Monday, April 27, 2015

Published 2:31 PM by with 4 comments

You Know Your Family is Full of Musicians When....

Your toddler's favorite book is "The Noisy Orchestra" complete with buttons that sound all the different sections of the orchestra, and she had already been to a real concert before she turned one.

When someone comes home from work exhausted/frustrated/pent up, they sit down to an instrument to play music, and everyone gives them about half an hour's  space to calm down.

Three different people are listening to three different kinds of music in the house at the same time, and you have to tell your toddler that she can't have the volume on her music turned up super loud because then nobody else will be able to hear their music.

When you think of warm summer nights, your first thought is, "outdoor concerts and singing on our front lawn". 

Even though your mom jokes that she is the only person in the family who doesn't play any musical instrument except the radio, she knows way more about music than most non-musicians, after years of sitting through music lessons and having music played constantly around her.

When you start singing, another family member will either sing along with you or try to make you laugh by singing in a silly way.

There is an instrument, and often multiple instruments, in every room of the house except for the kitchen and bathroom. This doesn't mean that instruments have not been used in the kitchen or bathroom, just that there are none permanently stored there ;-)

When somebody starts singing or playing a song, somebody else will shout, " that's not the right key/lyrics/melody/rhythm! It goes like this..."

Your toddler gets used to sitting through music rehearsals and actually likes the experience.

Your toddler also likes to actively participate during rehearsals, occasionally needing you as the parent to whisper "not so loud, honey" when she begins belting at the top of her lungs during a soft passage.

Your toddler knows conductor's cues better than some high school music students you teach.

You play "guess that composer" with the classical radio station on in the car.

Everyone's music tastes are so widely varied that you have a complex system in place for car trips so that everyone gets a chance to listen to music they like at different times on the radio.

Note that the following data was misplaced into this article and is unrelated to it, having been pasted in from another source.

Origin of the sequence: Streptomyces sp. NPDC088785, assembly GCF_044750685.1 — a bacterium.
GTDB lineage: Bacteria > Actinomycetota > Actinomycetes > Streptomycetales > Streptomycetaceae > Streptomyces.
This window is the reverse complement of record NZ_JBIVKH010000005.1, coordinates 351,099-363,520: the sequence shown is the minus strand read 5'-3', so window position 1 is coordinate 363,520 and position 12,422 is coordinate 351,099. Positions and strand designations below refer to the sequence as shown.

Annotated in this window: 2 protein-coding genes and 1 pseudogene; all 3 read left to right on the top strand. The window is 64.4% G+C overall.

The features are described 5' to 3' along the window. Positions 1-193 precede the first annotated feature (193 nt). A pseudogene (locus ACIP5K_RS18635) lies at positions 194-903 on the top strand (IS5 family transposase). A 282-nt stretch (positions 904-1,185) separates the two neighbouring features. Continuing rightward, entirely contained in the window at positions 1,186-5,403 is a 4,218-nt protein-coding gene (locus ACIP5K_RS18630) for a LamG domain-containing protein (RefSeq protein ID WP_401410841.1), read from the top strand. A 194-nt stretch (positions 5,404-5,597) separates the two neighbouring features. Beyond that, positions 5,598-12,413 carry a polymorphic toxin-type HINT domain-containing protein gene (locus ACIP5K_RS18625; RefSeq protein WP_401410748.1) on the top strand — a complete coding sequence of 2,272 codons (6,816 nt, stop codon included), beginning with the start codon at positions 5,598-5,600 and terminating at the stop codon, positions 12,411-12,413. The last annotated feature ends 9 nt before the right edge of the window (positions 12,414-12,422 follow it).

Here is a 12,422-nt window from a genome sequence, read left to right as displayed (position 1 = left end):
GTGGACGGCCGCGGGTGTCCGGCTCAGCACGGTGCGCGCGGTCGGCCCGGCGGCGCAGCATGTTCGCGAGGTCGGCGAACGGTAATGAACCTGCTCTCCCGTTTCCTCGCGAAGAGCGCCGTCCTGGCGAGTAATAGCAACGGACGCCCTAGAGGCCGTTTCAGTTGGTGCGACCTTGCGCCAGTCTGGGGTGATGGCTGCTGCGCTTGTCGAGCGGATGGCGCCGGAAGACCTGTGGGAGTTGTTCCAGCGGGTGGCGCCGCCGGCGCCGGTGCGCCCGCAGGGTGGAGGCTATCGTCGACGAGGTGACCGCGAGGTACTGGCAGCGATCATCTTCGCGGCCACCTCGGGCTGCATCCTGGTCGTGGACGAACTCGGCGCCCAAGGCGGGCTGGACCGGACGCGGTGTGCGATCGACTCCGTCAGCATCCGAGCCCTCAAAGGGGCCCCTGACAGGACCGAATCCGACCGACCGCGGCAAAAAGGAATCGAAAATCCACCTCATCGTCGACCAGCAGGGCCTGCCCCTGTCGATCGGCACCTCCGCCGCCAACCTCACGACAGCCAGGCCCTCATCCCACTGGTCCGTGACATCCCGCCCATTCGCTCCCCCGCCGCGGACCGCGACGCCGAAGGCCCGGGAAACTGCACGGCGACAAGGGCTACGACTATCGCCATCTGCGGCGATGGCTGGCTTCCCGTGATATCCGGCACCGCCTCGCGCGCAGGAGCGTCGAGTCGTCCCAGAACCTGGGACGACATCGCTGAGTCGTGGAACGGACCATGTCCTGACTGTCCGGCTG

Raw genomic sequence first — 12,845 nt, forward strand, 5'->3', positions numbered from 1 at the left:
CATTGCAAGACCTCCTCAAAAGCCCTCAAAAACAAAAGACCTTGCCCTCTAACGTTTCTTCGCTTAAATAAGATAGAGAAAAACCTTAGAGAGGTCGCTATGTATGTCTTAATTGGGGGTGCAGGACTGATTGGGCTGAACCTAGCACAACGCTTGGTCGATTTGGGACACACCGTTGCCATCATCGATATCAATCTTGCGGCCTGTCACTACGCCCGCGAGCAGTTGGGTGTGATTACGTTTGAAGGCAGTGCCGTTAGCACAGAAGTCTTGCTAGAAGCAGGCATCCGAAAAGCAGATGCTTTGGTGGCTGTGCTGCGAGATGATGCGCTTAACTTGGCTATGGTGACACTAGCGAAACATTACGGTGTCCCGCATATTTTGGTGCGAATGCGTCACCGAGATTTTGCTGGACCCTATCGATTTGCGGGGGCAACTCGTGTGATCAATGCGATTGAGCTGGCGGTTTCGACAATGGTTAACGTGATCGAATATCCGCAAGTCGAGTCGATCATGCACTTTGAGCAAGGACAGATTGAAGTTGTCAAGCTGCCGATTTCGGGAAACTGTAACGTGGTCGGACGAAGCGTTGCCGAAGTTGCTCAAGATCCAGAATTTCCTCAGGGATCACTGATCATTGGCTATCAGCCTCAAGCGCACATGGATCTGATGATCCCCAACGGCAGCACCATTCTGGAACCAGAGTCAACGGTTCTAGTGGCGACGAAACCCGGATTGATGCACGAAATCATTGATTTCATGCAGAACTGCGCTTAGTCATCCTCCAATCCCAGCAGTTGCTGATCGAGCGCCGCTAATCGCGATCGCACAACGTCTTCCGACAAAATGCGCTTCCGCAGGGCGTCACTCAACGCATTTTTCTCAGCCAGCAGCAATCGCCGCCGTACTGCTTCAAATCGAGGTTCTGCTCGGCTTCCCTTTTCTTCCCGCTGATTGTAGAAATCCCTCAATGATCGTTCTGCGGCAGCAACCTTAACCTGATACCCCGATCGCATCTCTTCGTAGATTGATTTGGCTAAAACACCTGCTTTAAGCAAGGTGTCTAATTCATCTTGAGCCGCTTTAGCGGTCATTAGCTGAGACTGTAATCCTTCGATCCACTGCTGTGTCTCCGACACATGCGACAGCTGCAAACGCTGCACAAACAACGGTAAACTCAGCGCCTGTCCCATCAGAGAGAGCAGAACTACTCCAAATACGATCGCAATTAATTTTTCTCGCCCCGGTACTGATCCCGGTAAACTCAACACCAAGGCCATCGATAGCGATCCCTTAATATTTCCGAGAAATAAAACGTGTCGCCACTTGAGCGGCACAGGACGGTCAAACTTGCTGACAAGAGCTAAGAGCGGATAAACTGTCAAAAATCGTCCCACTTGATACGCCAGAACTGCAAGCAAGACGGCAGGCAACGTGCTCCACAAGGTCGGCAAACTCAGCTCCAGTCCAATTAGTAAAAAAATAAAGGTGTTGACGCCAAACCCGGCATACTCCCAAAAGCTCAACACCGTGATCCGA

All road trips require at least one Handel's Messiah sing-along (or a musical theater production sing-along, or an opera sing-along, etc.). Those who don't remember all the words simply hum until they get back to the parts they still know.

One of the first things you do to start your day is turn music on in your home.

When you have a date night, both you and your husband automatically think, "where would there be some good live music to see..."

There are some movies you won't watch because you don't like the soundtrack or the composer of the soundtrack.

There are some soundtracks of movies you own even though you hate the actual movie.

Your child likes more of your (the parent's) music rather than the kid's music designed for her age.

The answer "I just don't like it" is never acceptable when discussing music preferences in your family. Further detailed musical analysis, philosophy behind lyrics, and theory structure knowledge is involved when judging musical choices.

Every day your lives, collectively and individually, involve music! 

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Monday, March 30, 2015

Published 11:12 AM by with 1 comment

Mondays Are All About Gentleness

This month has looked a lot like exhaling to release how I believed my time was supposed to go.

Out of all thirty-one days of March, I was healthy for maybe seven of them. The rest of the time I was battling a stomach virus, a cold, a severe chest cough, strep throat, bronchitis, and the full-blown stomach flu.

My time was often spent lying on the couch or in bed, even in between going to meetings that I thought were essential or cooking food for my beloved family so they could stay/get healthy or going to teach music or trying to play with/teach my rambunctious toddler.

But last week, when we were gearing up for what was supposed to be an exciting visit from an ensemble of young musicians from Germany, where we were supposed to be a host family, my body failed me. I spent days flat on my back exhausted and too sick to move. It was a sad moment to realize that all our plans were going out the window.

And you know what?

Another host family was found.

Food was still prepared.

My house didn't explode in flames because laundry sat in baskets for way too long.

Meetings were held without me.

Concerts were given without me.

Children were taught their music by substitute teachers.

And everything was fine.

Without me.

So now, for the first time on my feet in five days, I can truly say that I am blessed with both time to recover and gorgeous people who keep everything spinning when I am out of commission. It all does NOT revolve around me.

It's a relief, in a strange way, to know for sure that I am expendable. That the world won't fall apart if I can't make all my commitments happen because I have fallen apart. Which of course has always been true... but sometimes it takes hard situations to know it again.